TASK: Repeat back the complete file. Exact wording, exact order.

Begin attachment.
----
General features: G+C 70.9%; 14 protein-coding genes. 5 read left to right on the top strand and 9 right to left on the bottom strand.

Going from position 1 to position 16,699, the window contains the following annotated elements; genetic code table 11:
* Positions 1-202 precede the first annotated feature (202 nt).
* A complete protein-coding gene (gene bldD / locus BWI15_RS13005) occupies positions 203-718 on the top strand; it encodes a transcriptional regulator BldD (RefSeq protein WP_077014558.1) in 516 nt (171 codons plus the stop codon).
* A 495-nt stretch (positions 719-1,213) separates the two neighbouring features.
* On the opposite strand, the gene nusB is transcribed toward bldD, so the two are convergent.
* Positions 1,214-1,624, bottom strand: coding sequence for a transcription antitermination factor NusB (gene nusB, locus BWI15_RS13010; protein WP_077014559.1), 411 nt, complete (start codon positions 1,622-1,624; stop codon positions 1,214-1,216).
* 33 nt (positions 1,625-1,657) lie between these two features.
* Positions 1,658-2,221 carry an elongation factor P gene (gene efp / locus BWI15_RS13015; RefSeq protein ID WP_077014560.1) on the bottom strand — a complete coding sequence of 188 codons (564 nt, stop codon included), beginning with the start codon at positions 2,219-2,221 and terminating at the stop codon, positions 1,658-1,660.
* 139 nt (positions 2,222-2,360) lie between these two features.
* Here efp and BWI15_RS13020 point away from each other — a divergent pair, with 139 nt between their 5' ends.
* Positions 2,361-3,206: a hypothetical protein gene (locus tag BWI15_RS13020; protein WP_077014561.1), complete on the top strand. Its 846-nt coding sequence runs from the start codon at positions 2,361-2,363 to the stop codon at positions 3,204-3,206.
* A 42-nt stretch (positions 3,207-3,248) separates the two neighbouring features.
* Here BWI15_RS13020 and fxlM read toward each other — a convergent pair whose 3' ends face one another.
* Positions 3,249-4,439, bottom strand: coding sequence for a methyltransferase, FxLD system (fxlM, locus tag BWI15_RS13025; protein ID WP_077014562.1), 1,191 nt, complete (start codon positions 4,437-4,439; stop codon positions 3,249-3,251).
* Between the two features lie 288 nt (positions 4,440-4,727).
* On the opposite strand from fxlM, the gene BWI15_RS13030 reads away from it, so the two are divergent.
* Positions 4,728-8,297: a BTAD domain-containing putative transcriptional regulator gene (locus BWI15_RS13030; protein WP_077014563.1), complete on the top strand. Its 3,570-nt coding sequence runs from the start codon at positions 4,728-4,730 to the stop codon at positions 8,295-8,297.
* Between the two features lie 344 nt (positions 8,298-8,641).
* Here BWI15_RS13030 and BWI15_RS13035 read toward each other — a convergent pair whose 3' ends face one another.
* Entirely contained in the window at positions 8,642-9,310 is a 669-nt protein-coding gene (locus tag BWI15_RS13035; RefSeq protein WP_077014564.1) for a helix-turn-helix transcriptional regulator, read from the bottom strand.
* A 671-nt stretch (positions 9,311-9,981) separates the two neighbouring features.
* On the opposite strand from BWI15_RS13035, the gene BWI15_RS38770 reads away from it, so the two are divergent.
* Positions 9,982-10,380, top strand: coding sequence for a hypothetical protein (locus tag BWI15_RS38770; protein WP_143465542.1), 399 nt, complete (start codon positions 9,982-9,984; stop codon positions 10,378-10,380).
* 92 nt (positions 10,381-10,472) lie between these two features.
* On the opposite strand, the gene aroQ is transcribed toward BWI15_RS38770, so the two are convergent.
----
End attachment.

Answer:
General features: G+C 70.9%; 14 protein-coding genes. 5 read left to right on the top strand and 9 right to left on the bottom strand.

Going from position 1 to position 16,699, the window contains the following annotated elements; genetic code table 11:
* Positions 1-202 precede the first annotated feature (202 nt).
* A complete protein-coding gene (gene bldD / locus BWI15_RS13005) occupies positions 203-718 on the top strand; it encodes a transcriptional regulator BldD (RefSeq protein WP_077014558.1) in 516 nt (171 codons plus the stop codon).
* A 495-nt stretch (positions 719-1,213) separates the two neighbouring features.
* On the opposite strand, the gene nusB is transcribed toward bldD, so the two are convergent.
* Positions 1,214-1,624, bottom strand: coding sequence for a transcription antitermination factor NusB (gene nusB, locus BWI15_RS13010; protein WP_077014559.1), 411 nt, complete (start codon positions 1,622-1,624; stop codon positions 1,214-1,216).
* 33 nt (positions 1,625-1,657) lie between these two features.
* Positions 1,658-2,221 carry an elongation factor P gene (gene efp / locus BWI15_RS13015; RefSeq protein ID WP_077014560.1) on the bottom strand — a complete coding sequence of 188 codons (564 nt, stop codon included), beginning with the start codon at positions 2,219-2,221 and terminating at the stop codon, positions 1,658-1,660.
* 139 nt (positions 2,222-2,360) lie between these two features.
* Here efp and BWI15_RS13020 point away from each other — a divergent pair, with 139 nt between their 5' ends.
* Positions 2,361-3,206: a hypothetical protein gene (locus tag BWI15_RS13020; protein WP_077014561.1), complete on the top strand. Its 846-nt coding sequence runs from the start codon at positions 2,361-2,363 to the stop codon at positions 3,204-3,206.
* A 42-nt stretch (positions 3,207-3,248) separates the two neighbouring features.
* Here BWI15_RS13020 and fxlM read toward each other — a convergent pair whose 3' ends face one another.
* Positions 3,249-4,439, bottom strand: coding sequence for a methyltransferase, FxLD system (fxlM, locus tag BWI15_RS13025; protein ID WP_077014562.1), 1,191 nt, complete (start codon positions 4,437-4,439; stop codon positions 3,249-3,251).
* Between the two features lie 288 nt (positions 4,440-4,727).
* On the opposite strand from fxlM, the gene BWI15_RS13030 reads away from it, so the two are divergent.
* Positions 4,728-8,297: a BTAD domain-containing putative transcriptional regulator gene (locus BWI15_RS13030; protein WP_077014563.1), complete on the top strand. Its 3,570-nt coding sequence runs from the start codon at positions 4,728-4,730 to the stop codon at positions 8,295-8,297.
* Between the two features lie 344 nt (positions 8,298-8,641).
* Here BWI15_RS13030 and BWI15_RS13035 read toward each other — a convergent pair whose 3' ends face one another.
* Entirely contained in the window at positions 8,642-9,310 is a 669-nt protein-coding gene (locus tag BWI15_RS13035; RefSeq protein WP_077014564.1) for a helix-turn-helix transcriptional regulator, read from the bottom strand.
* A 671-nt stretch (positions 9,311-9,981) separates the two neighbouring features.
* On the opposite strand from BWI15_RS13035, the gene BWI15_RS38770 reads away from it, so the two are divergent.
* Positions 9,982-10,380, top strand: coding sequence for a hypothetical protein (locus tag BWI15_RS38770; protein WP_143465542.1), 399 nt, complete (start codon positions 9,982-9,984; stop codon positions 10,378-10,380).
* 92 nt (positions 10,381-10,472) lie between these two features.
* On the opposite strand, the gene aroQ is transcribed toward BWI15_RS38770, so the two are convergent.